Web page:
As the world is gripped by the pandemic, Gingko House Love Project founder Kenneth Choi tells us why we should be helping those in need – and especially now.
Gingko House, a social enterprise that advocates senior employment, has been providing opportunities for the elderly in Hong Kong’s food and beverage industry for almost 17 years. Today, the group continues to help the underprivileged but has branched out to support more people in other ways. One of them is the Gingko House Love Project.
Tell us about the Project.
Gingko House Love Project (GHLP) is an online platform that allows our fanbase to buy something [currently the online store offers rice boxes, soups and drinks] for those in need. Instead of delivering the item to the person who bought it, we deliver it to underprivileged groups, as well as more than 110 local charities in Hong Kong.
What inspired you to start it?
During the Mid-Autumn Festival I started thinking how many mooncakes I usually receive from family and friends during that holiday. As someone who doesn’t eat many sweets, I usually end up with extra mooncakes. Some friends who were experiencing a similar problem. It got me thinking about those who are less privileged and don’t have the chance to eat mooncakes at all, because they’re out of their reach economically.
So for Mid-Autumn in 2016, I decided to start a pilot project (GHLP) that would require the elderly staff at Gingko House to make mooncakes for the needy. My goal was to have our fanbase buy them online – we’d make them and distribute them at our restaurants.
I didn’t have much expectation, to be honest. I thought if I could get a few dozen or even a couple hundred, I’d at least be able to give some away to those who need them. Turns out that many people had the same idea and we ended up giving away more than 10,000 mooncakes on our first campaign. We called it the Love Project, because we wanted to spread love and joy to everyone in Hong Kong. We also thought that supporting the people in the community would make us better as individuals and as a social enterprise.
Who are the underprivileged groups in Hong Kong?
To name a few, we support single-dwelling senior citizens, street sleepers, low-income families and CSSA (Comprehensive Social Security Assistance) recipients, or those who can’t support themselves financially. Many of them suffer from financial problems and emotional issues. We hope that receiving a small gift during the holidays can help cheer them on and lift their spirits.
What do you think about the current situation in Hong Kong, in terms of support for these groups of people?
When the coronavirus outbreak began, government and NGO support centres closed down. This forced many of their beneficiaries to search for other organisations to receive goods for daily sustenance. Before this time, we distributed approximately 150 rice boxes a day. Now, we’re averaging more than 600. The need is there and we’ve been doing our best to accommodate where we can. As well as the rice boxes, we’ve been giving away protective masks, hand sanitiser, bottled drinks and fresh fruit.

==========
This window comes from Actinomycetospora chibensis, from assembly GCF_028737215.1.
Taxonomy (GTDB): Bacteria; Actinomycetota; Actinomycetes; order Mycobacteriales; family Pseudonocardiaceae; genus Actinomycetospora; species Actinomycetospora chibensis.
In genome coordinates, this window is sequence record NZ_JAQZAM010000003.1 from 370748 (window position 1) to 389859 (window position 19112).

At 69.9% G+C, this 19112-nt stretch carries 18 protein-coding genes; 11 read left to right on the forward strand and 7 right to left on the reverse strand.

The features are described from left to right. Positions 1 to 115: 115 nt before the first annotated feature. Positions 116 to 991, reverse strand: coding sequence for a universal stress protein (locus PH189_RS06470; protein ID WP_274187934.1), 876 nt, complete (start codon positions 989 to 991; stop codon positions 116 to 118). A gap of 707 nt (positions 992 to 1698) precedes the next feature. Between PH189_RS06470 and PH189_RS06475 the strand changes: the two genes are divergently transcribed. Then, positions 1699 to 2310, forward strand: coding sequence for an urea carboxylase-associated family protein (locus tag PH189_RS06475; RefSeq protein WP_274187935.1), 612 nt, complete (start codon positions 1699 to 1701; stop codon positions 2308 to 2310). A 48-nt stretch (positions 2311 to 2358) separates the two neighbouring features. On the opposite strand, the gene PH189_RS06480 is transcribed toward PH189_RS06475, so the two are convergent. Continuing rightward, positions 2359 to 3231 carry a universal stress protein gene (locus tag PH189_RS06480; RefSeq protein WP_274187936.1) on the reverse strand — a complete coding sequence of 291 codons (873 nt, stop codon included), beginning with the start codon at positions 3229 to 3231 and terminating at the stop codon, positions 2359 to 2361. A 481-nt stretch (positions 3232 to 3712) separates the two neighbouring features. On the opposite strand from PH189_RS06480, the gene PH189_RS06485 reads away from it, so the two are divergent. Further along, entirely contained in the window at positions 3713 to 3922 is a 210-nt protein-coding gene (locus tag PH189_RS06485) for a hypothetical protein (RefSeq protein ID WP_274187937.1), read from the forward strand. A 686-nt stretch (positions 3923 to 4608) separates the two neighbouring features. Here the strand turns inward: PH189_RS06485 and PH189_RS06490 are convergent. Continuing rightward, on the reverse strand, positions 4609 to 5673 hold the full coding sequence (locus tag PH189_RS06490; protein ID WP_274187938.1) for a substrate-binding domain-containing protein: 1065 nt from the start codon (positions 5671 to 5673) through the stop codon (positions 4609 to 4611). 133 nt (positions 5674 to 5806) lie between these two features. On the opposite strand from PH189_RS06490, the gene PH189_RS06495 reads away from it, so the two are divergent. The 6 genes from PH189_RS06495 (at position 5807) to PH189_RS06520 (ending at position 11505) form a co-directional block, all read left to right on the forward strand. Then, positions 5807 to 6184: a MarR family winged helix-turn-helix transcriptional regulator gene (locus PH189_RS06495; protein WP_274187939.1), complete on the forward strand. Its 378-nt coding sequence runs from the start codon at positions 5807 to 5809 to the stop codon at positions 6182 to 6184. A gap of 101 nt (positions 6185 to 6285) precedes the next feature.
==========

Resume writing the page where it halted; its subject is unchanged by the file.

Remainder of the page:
Can the public join or support the Love Project?
Yes, absolutely. There are currently two ways to support: first, those who wish to buy a rice box can do so online at love.org.hk, and second, those who’d like to volunteer can register at love.org. hk/volunteer.
What does a Love Project event entail?
For our campaign-based events [such as mooncakes], we usually collect funds online 30 days before the event or holiday date. After about two weeks, we start preparing the distribution item. In some cases, it could be a gift that needs packing or assembly. Our senior staff at restaurants, along with our volunteers, come together and make the gift. As we assemble the gift, we also arrange distribution. Volunteers give them out by hand to street sleepers and we work with neighbourhood leaders to arrange distribution events near housing estates for single-dwelling senior citizens. We also distribute directly to the more than 110 NGOs in our distribution network.
For ongoing campaigns, our largest operation is the rice-box giveaway at our Yau Ma Tei restaurant branch. We make more than 300 rice boxes for lunch and dinner, which volunteers help us pack and distribute every day.
What part of the Project are you most proud of?
I’m most proud of the people who support the Love Project. Without these supporters, we wouldn’t be able to give away this amount of goods to people who really need them. We have more than 5,000 registered volunteers in our volunteer pool. I’m overwhelmed by the support of people who are willing to put their time and money into our project. We feel that our Love Project has turned into a community movement, aimed at helping those in need. We’re very proud to be able to organise and redirect resources to support them.
What’s next for the Gingko House Love Project?
In the immediate future, we’re looking for ways to support our community in a post-Covid-19 environment. Our restaurants will remain open and service won’t stop. However, we’re now also looking at ways to continue operations within the F&B space, while being aware and ready to respond to future outbreaks.
Is there anything else you’d like people to know about Gingko House of the Love Project?
So many individuals and companies have given us goods that, in turn, we distributed to the needy. We just want to give a heartfelt thank you to all those who’ve either supported Ginkgo House by eating at restaurants or purchased something for the underprivileged via the Love Project. Thank you!